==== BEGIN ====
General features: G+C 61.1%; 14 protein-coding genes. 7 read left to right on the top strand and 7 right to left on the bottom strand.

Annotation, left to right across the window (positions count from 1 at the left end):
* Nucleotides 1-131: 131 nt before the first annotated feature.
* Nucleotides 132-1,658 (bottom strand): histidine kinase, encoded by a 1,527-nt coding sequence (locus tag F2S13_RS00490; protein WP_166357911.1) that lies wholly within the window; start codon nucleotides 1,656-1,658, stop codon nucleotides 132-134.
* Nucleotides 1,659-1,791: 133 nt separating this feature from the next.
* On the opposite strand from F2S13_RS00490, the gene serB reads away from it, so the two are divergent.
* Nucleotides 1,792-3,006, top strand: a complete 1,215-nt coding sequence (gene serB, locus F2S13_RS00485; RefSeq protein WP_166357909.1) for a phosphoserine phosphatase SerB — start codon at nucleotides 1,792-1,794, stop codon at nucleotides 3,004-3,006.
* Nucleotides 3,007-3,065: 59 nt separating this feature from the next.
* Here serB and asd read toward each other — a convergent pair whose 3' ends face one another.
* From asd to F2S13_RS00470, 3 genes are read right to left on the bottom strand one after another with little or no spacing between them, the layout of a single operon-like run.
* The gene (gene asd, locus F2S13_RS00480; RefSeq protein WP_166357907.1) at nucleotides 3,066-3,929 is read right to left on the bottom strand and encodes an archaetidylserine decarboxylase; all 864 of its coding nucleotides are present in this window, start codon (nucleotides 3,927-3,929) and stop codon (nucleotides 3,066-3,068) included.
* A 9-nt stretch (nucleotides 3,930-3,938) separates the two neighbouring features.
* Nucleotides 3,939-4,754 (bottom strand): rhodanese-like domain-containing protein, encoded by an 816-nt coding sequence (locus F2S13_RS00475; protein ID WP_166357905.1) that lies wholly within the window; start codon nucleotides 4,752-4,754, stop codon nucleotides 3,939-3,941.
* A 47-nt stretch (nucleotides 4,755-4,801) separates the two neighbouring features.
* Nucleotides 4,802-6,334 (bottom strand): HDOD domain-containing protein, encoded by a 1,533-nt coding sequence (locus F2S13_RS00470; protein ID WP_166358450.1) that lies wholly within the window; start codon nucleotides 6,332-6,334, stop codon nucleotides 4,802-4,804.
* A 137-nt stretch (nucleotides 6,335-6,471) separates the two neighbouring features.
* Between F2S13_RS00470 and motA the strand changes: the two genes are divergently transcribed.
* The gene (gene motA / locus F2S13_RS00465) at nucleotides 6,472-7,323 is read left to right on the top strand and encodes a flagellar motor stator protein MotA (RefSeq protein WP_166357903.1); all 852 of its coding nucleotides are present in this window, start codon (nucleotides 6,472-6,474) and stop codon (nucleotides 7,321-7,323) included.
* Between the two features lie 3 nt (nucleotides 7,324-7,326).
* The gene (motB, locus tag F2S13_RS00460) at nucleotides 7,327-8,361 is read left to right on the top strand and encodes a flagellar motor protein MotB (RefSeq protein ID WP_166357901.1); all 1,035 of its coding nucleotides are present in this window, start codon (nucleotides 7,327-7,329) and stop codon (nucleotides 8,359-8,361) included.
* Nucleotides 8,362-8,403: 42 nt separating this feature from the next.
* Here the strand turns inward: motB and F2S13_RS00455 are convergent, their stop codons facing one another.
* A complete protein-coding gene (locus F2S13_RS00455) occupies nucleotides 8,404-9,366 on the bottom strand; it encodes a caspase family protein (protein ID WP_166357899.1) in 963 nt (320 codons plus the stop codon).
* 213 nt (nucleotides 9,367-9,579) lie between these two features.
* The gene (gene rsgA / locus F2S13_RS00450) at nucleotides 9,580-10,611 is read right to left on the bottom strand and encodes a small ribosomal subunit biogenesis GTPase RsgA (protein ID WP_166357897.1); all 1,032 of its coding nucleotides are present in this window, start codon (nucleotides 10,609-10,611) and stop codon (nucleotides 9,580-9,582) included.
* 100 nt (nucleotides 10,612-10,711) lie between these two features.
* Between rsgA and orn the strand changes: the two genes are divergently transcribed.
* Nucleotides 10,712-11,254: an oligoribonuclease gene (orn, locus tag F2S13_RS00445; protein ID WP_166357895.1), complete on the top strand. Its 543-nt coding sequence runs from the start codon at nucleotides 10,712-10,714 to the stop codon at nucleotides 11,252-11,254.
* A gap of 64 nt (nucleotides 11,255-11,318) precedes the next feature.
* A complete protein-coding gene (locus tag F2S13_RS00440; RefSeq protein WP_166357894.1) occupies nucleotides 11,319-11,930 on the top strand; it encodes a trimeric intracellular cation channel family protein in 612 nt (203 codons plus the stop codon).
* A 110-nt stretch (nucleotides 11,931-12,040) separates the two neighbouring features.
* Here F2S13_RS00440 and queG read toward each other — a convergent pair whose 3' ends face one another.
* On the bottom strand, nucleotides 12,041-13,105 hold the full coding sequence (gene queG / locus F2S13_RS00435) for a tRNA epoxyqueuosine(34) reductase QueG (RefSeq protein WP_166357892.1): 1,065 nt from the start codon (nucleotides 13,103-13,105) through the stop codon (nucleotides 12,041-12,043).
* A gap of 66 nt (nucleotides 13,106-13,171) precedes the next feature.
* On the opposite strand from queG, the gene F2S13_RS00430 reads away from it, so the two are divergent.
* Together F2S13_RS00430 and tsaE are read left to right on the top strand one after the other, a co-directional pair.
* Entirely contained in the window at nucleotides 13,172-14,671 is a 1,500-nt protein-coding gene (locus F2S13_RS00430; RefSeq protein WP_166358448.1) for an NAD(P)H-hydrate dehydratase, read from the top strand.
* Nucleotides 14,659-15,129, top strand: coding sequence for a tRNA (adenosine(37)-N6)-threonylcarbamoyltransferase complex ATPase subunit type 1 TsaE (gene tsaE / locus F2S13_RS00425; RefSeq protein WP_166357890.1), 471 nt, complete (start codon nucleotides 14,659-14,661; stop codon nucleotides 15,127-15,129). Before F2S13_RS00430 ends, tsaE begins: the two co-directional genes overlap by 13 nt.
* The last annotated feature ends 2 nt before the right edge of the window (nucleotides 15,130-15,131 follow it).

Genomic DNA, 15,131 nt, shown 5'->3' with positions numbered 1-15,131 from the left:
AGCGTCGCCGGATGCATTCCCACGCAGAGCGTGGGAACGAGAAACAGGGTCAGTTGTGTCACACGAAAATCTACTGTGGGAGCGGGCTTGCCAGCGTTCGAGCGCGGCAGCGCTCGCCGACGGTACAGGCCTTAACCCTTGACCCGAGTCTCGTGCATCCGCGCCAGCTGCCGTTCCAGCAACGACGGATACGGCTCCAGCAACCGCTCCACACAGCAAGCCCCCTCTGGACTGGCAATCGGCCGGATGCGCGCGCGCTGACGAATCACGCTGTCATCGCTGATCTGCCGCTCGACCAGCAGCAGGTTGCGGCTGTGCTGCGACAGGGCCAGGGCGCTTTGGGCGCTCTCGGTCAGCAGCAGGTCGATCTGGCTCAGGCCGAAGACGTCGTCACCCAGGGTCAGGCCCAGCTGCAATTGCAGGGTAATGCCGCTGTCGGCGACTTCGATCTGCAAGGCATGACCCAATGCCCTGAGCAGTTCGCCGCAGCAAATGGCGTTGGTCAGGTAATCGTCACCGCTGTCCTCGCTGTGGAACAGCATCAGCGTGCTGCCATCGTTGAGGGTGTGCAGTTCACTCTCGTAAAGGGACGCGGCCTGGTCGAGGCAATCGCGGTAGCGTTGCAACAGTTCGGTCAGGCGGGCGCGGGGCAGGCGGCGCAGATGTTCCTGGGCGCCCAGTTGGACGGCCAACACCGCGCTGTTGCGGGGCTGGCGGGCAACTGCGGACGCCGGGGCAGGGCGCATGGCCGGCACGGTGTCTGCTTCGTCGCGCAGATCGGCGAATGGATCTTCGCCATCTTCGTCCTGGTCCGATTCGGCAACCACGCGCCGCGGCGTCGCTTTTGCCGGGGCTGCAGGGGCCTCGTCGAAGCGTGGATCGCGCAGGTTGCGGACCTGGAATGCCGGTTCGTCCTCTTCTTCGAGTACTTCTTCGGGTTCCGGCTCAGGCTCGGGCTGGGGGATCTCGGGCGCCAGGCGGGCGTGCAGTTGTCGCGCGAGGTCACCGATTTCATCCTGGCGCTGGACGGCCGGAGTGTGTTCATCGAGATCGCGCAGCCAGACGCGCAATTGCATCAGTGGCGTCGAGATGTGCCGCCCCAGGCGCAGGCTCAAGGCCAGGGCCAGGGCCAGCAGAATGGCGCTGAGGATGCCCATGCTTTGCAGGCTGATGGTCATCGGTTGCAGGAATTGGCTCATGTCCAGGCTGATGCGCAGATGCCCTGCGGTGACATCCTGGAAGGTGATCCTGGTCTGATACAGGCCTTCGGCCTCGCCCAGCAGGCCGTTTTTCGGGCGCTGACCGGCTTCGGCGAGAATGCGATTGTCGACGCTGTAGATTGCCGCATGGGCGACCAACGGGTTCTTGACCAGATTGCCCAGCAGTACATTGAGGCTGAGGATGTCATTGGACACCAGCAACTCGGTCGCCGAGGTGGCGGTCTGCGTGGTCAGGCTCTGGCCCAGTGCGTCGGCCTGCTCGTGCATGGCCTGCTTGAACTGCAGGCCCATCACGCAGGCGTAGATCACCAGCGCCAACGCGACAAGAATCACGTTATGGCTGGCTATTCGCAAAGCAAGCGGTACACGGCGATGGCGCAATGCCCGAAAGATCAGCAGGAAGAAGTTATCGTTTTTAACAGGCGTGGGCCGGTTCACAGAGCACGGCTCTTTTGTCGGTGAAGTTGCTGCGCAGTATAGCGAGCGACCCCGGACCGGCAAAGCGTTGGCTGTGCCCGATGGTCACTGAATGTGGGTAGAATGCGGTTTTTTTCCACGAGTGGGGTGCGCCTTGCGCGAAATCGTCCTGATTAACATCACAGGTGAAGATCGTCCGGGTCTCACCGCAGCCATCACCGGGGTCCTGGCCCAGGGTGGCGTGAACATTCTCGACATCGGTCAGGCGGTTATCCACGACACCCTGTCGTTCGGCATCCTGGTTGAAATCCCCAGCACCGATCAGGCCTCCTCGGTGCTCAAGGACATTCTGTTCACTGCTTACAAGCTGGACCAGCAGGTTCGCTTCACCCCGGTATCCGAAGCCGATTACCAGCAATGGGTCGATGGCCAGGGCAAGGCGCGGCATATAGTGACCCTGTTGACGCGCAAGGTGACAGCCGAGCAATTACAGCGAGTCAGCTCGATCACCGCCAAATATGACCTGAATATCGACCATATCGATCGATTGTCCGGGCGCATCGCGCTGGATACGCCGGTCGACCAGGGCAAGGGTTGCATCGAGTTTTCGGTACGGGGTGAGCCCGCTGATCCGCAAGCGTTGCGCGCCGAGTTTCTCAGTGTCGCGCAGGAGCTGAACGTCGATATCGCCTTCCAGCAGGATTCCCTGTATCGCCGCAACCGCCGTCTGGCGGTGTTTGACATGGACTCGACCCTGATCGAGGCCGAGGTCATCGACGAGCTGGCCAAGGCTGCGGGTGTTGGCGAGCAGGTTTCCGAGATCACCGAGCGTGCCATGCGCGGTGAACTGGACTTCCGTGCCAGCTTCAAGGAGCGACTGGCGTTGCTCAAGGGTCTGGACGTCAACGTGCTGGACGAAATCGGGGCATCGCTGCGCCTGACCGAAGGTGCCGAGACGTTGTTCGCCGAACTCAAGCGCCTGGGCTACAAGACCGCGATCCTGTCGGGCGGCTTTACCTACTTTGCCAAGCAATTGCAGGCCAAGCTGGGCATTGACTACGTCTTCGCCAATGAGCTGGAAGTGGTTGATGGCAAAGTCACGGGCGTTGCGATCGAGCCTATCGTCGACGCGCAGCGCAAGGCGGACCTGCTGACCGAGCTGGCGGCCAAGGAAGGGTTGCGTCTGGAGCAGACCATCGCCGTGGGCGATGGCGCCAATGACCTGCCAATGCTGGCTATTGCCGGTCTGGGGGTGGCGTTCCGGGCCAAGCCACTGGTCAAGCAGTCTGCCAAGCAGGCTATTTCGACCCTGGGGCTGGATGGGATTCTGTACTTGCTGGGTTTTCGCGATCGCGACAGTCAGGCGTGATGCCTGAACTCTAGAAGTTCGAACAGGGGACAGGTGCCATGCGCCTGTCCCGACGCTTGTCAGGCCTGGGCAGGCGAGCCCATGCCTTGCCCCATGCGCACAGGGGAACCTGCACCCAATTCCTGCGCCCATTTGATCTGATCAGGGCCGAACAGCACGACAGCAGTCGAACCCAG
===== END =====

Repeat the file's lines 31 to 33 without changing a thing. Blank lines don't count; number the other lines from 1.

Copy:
* A 110-nt stretch (nucleotides 11,931-12,040) separates the two neighbouring features.
* Here F2S13_RS00440 and queG read toward each other — a convergent pair whose 3' ends face one another.
* On the bottom strand, nucleotides 12,041-13,105 hold the full coding sequence (gene queG / locus F2S13_RS00435) for a tRNA epoxyqueuosine(34) reductase QueG (RefSeq protein WP_166357892.1): 1,065 nt from the start codon (nucleotides 13,103-13,105) through the stop codon (nucleotides 12,041-12,043).